From Glass To Games: An Origin Story
I traveled 1,304 miles to get to Minneapolis before I started my internship at Game Informer, but my journey to where I am now has been much longer than that. At 26 years of age, I might be a little old for an intern. Unlike most I not only had no interest in writing at a young age, but I never studied it in college. I got my start in games at a young age, playing Kirby on the NES and eventually getting an N64 as my first console. Back then, my brother and I were limited to an hour a day at most of playtime, and we used every bit of that to play Super Smash Bros, Super Mario 64, Ocarina of Time and many more. Weekends were spent with my best friend, where the time restrictions were removed, and we played games through the night and into the morning (much to the chagrin of his parents). When we weren’t gaming, we were playing with Aliens and Predator action figures, or drawing and writing our own comics.
In 2001, I moved from Arizona to Vermont, travelling 2,551 miles by car with my three siblings and my parents. That same year, my life and my relationship with games changed from a pastime to my inspiration. I played Halo: Combat Evolved for the first time at my best friend’s house. He and I shared a singular obsession with Halo: We poured over the manual and learned everything we could about the universe and the characters within it. Halo was awe-inspiring; the art was incredible, and it transported me to a world the likes of which I had never seen in a game. It inspired me to pursue art, but I foolishly cast aside my passion for more practical studies. I ended up only ever taking a cartooning class in high-school, and despite the advice from my peers and teachers steering me towards writing and the arts, I studied history and attended military college.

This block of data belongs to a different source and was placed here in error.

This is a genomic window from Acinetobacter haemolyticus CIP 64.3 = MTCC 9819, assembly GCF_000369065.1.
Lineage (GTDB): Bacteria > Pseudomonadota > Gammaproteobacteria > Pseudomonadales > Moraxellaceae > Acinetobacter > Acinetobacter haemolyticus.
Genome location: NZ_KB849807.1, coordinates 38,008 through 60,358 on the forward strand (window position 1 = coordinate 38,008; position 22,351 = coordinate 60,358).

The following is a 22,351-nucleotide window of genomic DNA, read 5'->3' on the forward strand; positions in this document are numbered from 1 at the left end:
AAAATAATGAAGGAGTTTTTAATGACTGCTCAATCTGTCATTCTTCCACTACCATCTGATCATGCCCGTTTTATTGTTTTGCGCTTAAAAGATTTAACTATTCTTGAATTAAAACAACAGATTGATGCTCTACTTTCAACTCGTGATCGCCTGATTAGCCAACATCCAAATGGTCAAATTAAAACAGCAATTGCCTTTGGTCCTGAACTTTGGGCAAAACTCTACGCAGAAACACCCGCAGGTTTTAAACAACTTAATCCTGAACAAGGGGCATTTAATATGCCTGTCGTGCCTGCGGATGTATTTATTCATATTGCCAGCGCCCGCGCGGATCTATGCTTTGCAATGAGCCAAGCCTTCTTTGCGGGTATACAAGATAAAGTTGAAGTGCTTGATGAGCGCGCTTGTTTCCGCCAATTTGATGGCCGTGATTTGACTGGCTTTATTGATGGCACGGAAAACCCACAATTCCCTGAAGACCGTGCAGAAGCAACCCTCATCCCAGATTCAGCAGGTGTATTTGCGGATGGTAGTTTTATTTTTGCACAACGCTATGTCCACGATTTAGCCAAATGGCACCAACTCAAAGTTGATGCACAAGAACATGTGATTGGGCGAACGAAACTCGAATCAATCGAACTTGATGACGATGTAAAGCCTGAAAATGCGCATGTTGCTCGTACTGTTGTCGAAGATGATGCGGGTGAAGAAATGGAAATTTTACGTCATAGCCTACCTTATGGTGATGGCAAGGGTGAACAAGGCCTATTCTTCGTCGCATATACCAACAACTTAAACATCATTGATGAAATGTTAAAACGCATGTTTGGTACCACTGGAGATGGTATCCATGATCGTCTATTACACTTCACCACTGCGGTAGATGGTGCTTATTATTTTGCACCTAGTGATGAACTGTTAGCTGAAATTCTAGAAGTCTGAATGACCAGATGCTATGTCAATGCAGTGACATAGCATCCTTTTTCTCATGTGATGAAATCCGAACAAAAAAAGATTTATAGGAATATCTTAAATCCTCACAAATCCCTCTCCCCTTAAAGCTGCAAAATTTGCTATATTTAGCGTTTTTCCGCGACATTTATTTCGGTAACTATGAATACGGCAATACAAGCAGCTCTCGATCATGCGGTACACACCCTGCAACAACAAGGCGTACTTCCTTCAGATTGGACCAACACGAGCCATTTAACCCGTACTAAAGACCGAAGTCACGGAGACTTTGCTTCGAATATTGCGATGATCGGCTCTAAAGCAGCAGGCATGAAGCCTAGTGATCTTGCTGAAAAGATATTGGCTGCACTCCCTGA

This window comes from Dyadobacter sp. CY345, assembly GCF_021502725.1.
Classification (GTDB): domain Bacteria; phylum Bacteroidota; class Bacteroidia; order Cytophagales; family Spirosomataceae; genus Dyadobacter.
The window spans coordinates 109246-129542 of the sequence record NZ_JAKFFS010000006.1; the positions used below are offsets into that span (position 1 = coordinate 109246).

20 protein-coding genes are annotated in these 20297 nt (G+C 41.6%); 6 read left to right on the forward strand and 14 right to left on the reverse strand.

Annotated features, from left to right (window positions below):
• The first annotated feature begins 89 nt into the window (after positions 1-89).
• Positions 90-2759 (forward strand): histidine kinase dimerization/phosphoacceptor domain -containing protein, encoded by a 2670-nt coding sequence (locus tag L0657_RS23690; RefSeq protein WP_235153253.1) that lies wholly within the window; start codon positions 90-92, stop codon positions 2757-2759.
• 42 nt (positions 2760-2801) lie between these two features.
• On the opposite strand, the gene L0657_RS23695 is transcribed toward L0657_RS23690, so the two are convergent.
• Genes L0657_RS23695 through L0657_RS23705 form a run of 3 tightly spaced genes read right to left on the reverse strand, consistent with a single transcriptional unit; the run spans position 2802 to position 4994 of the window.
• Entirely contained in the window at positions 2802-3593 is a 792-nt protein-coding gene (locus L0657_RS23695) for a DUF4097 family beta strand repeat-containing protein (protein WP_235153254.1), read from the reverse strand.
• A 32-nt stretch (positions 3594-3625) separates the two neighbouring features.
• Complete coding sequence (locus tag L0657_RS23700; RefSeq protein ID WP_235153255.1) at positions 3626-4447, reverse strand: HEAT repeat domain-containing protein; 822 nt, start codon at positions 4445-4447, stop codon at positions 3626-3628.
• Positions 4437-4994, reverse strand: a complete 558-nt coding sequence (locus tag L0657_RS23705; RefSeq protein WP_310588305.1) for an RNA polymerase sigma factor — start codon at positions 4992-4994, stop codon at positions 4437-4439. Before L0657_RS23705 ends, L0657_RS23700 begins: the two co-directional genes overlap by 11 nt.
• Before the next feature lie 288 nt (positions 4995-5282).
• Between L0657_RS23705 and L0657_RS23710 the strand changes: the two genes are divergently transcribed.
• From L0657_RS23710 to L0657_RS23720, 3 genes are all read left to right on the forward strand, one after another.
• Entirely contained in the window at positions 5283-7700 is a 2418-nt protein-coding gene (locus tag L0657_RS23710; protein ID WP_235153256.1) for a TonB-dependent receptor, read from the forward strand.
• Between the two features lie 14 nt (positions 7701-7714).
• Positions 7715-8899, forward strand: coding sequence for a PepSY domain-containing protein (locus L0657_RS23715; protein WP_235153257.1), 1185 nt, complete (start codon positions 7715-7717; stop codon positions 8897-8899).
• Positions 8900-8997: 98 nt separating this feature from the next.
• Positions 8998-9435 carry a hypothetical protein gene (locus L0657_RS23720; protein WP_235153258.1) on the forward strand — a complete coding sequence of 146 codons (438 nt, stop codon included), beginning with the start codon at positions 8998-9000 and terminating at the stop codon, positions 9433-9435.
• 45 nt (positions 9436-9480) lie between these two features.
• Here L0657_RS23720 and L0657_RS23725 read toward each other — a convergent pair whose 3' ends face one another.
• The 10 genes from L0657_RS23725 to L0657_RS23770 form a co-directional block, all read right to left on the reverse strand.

At military school, I enjoyed the structure and discipline, but found I still spent all the time I could playing games. Ultimately, I used art as an escape. I painted and drew and used my skills to help create banners and imagery for my company; I lost myself in games like Dark Souls, Skyrim, Arkham City and Deus Ex. Art and games saved me at my worst, when I felt creatively lost and stuck in a place I never truly wanted to be. I ended up transferring and, while originally wishing to study concept art, I attended The Ohio State University and focused on art and technology. It was here that I found the art of glass, and instead of pursuing my passion for drawing and painting, I challenged myself and started blowing glass. At the studio, I learned to cast, construct, and paint stained glass windows. I created many oddities, such as a replica of human teeth using colored glass, and a Luigi Amiibo using casting. I had believed my future to be in the gallery. Despite all this, I had started to write in 2012 about games and music.